var CopyWebpackPlugin = require('copy-webpack-plugin')
var webpack = require('webpack')
var env = process.env.MIX_ENV || 'dev'
var isProduction = (env === 'prod')

Here we are just importing some things we will need, and setting up the environment, looking for our Elixir mix env, but defaulting to dev. We can use this to selectively do production optimizations like compressing and uglifying.

module.exports = {
  entry: {
    'app': ['./js/app.js', './css/app.scss']
  },
  output: {
    path: path.resolve(__dirname, '../priv/static/'),
    filename: 'js/[name].js'
  },
  devtool: 'source-map',
  resolve: {
    extensions: ['.js', '.jsx']
  },

Here we set up the main entrypoint, the app, and it’s two major files. We will have a js/app.js that will import all other files we need for the app. We will also have a css/app.scss that will import the css and scss for our app.

Then we define where the outputs go, specifying that they should go in the Phoenix priv/static/ folder, and that the application javascript bundle should go into the js folder there, with the entry point name and js file extension.

Then we enable source maps.

Finally we specify the resolve extensions when doing JavaScript imports, so that we can include .jsx files.

  module: {
    rules: [{
      test: /\.(sass|scss)$/,
      include: /css/,
      use: ExtractTextPlugin.extract({
        fallback: 'style-loader',
        use: [
          {loader: 'css-loader'},
          {
            loader: 'sass-loader',
            options: {
              includePaths: [
                path.resolve('node_modules/bootstrap/scss')
              ],
              sourceComments: !isProduction
            }
          }
        ]
      })
    }, {
      test: /\.(js|jsx)$/,
      include: /js/,
      use: [
        { loader: 'babel-loader' }
      ]
    }]
  },

Here is the real meat. The first rule is what to do with our scss and sass files in the css folder. We are going to run them through the Extract Text Plugin, so that they will be in their own resultant file, with a fallback to the standard style-loader. Then we are going to use specific loaders to read in css files, and sass files. For the sass-loader, we are going to include sourceComments if we aren’t building a production bundle, and we are going to load up the bootstrap 4 scss path so that we can import them into our app.scss file.

In the second part, we are going to pass any JavaScript and jsx files through the babel-loader.

For the record, here is the .babelrc file I’ve got so far:

{
  "presets":[
    "es2015", "react"
  ]
}

Finally at the end of the Webpack config:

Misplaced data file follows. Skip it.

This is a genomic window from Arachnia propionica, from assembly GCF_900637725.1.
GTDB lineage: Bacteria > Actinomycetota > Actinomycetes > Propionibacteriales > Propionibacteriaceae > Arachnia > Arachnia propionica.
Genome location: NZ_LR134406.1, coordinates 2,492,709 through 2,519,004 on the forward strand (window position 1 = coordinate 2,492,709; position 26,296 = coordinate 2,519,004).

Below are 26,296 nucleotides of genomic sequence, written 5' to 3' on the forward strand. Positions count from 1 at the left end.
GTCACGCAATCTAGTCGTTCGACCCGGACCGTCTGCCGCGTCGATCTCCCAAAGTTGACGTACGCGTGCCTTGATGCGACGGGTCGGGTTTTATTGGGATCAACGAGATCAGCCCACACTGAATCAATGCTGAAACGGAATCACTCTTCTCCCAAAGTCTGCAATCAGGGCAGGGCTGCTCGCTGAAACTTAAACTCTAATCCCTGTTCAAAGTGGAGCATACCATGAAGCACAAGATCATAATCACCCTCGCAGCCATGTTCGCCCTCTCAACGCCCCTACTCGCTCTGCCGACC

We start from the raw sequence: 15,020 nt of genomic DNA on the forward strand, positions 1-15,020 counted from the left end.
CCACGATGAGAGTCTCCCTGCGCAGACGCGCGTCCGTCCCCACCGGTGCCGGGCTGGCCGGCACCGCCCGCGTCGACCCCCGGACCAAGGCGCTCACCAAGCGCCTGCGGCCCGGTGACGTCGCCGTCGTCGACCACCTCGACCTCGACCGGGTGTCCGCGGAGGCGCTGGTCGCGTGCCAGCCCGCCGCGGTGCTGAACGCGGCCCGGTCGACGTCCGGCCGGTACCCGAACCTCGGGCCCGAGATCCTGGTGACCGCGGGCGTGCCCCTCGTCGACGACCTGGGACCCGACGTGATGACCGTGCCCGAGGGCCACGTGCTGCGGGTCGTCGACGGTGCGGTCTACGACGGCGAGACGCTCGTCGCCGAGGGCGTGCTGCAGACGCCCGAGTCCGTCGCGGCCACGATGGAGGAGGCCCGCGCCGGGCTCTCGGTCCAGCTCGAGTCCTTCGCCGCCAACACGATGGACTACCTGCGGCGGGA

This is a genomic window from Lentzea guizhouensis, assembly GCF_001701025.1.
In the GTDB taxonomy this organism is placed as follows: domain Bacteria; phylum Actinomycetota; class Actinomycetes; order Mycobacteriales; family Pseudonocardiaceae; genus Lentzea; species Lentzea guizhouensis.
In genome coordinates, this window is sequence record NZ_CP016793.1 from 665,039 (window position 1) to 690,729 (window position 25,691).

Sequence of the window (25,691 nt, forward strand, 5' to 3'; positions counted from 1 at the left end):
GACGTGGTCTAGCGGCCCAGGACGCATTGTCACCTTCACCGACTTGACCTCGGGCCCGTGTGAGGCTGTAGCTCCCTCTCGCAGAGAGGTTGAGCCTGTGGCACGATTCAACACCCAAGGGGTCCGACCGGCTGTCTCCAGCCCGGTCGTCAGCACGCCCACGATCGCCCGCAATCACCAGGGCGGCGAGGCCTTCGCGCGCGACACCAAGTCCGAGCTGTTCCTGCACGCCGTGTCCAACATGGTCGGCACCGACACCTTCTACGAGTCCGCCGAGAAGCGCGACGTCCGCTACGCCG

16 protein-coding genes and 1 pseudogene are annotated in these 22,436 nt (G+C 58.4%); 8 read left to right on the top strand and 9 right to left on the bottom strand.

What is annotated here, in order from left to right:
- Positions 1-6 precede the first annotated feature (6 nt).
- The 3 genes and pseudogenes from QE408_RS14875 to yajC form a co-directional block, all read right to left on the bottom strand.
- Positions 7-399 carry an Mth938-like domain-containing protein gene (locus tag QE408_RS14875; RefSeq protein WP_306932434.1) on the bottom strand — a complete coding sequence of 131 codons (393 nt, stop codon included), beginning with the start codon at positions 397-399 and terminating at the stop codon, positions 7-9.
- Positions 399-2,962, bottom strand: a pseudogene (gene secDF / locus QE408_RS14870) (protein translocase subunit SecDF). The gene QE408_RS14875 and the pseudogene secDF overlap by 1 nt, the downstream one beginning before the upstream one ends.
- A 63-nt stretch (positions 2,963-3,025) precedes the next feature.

plugins: [
    new CopyWebpackPlugin([{ from: './static' }]),
    new ExtractTextPlugin('css/app.css'),
    new webpack.ProvidePlugin({
      $: "jquery",
      jQuery: "jquery",
      "window.jQuery": "jquery",
      Popper: ['popper.js', 'default']
    })
  ]
}

We set up the Copy Webpack Plugin to copy our static files, like the robots.txt or images into the priv folder. We also run the extract text plugin over a non scss app file (which I probably don’t actually need here). Then finally we set up a few global namespace items so that they can be bundled correctly by Webpack even if they aren’t imported specifically in the file that references them.

Usage

import 'phoenix_html';
import 'bootstrap';
@import "bootstrap";

body {
  padding-top: 1.5rem;
  padding-bottom: 1.5rem;
}

.container {
  padding-top: 1.5rem;
  padding-bottom: 1.5rem;
}

Pretty simple, you can import the JavaScript and scss for Bootstrap, and add your own times easily. You’ll still have access to the Phoenix JavaScript from your mix deps folder.

Running

When you run your mix phx.server you should see the Webpack watcher boot and emit your bundle files.

Generated appname app
[info] Running AppName.Endpoint with Cowboy using http://0.0.0.0:4000
yarn run v0.23.4
$ webpack --watch --color

Webpack is watching the files…

Hash: 19c0661b1f8ddf6c7912
Version: webpack 3.5.5
Time: 5233ms
          Asset       Size  Chunks                    Chunk Names
      js/app.js     478 kB       0  [emitted]  [big]  app
    css/app.css     234 kB       0  [emitted]         app
  js/app.js.map     900 kB       0  [emitted]         app
css/app.css.map   88 bytes       0  [emitted]         app
     robots.txt  205 bytes          [emitted]

If you change an asset file, you will see Webpack emit the update bundle.

Hash: 9797a337be458d27d712
Version: webpack 3.5.5
Time: 882ms
          Asset      Size  Chunks                    Chunk Names
      js/app.js    478 kB       0  [emitted]  [big]  app
    css/app.css    234 kB       0  [emitted]         app
  js/app.js.map    900 kB       0  [emitted]         app
css/app.css.map  88 bytes       0  [emitted]         app
   [1] ./js/app.js 62 bytes {0} [built]

Deployment

I haven’t really messed with this yet, so far just focusing on locally development. That said, it should be the same general approach as with Brunch, build the assets to the priv/static folder then run phx.digest. If I get any more info on this, it will be great content for another post.